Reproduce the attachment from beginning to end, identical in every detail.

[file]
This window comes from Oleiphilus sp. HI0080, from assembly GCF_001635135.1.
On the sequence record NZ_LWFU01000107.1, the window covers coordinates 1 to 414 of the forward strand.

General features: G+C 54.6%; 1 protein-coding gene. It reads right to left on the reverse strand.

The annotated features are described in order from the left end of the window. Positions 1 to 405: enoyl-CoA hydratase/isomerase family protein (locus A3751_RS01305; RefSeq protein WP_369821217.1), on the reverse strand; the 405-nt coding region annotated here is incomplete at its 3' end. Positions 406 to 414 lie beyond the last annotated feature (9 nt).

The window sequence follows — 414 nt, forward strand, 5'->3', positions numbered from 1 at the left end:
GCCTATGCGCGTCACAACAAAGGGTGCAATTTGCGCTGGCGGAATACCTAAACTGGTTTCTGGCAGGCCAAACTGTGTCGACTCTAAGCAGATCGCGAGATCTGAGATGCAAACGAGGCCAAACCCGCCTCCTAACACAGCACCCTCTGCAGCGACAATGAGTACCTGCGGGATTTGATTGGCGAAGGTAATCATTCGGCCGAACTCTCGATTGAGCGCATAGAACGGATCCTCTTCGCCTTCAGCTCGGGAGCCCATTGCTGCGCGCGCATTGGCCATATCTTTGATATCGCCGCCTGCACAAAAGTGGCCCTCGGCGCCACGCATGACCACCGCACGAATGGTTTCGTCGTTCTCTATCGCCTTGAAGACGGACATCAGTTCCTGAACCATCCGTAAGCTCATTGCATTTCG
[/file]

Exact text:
This window comes from Oleiphilus sp. HI0080, from assembly GCF_001635135.1.
On the sequence record NZ_LWFU01000107.1, the window covers coordinates 1 to 414 of the forward strand.

General features: G+C 54.6%; 1 protein-coding gene. It reads right to left on the reverse strand.

The annotated features are described in order from the left end of the window. Positions 1 to 405: enoyl-CoA hydratase/isomerase family protein (locus A3751_RS01305; RefSeq protein WP_369821217.1), on the reverse strand; the 405-nt coding region annotated here is incomplete at its 3' end. Positions 406 to 414 lie beyond the last annotated feature (9 nt).

The window sequence follows — 414 nt, forward strand, 5'->3', positions numbered from 1 at the left end:
GCCTATGCGCGTCACAACAAAGGGTGCAATTTGCGCTGGCGGAATACCTAAACTGGTTTCTGGCAGGCCAAACTGTGTCGACTCTAAGCAGATCGCGAGATCTGAGATGCAAACGAGGCCAAACCCGCCTCCTAACACAGCACCCTCTGCAGCGACAATGAGTACCTGCGGGATTTGATTGGCGAAGGTAATCATTCGGCCGAACTCTCGATTGAGCGCATAGAACGGATCCTCTTCGCCTTCAGCTCGGGAGCCCATTGCTGCGCGCGCATTGGCCATATCTTTGATATCGCCGCCTGCACAAAAGTGGCCCTCGGCGCCACGCATGACCACCGCACGAATGGTTTCGTCGTTCTCTATCGCCTTGAAGACGGACATCAGTTCCTGAACCATCCGTAAGCTCATTGCATTTCG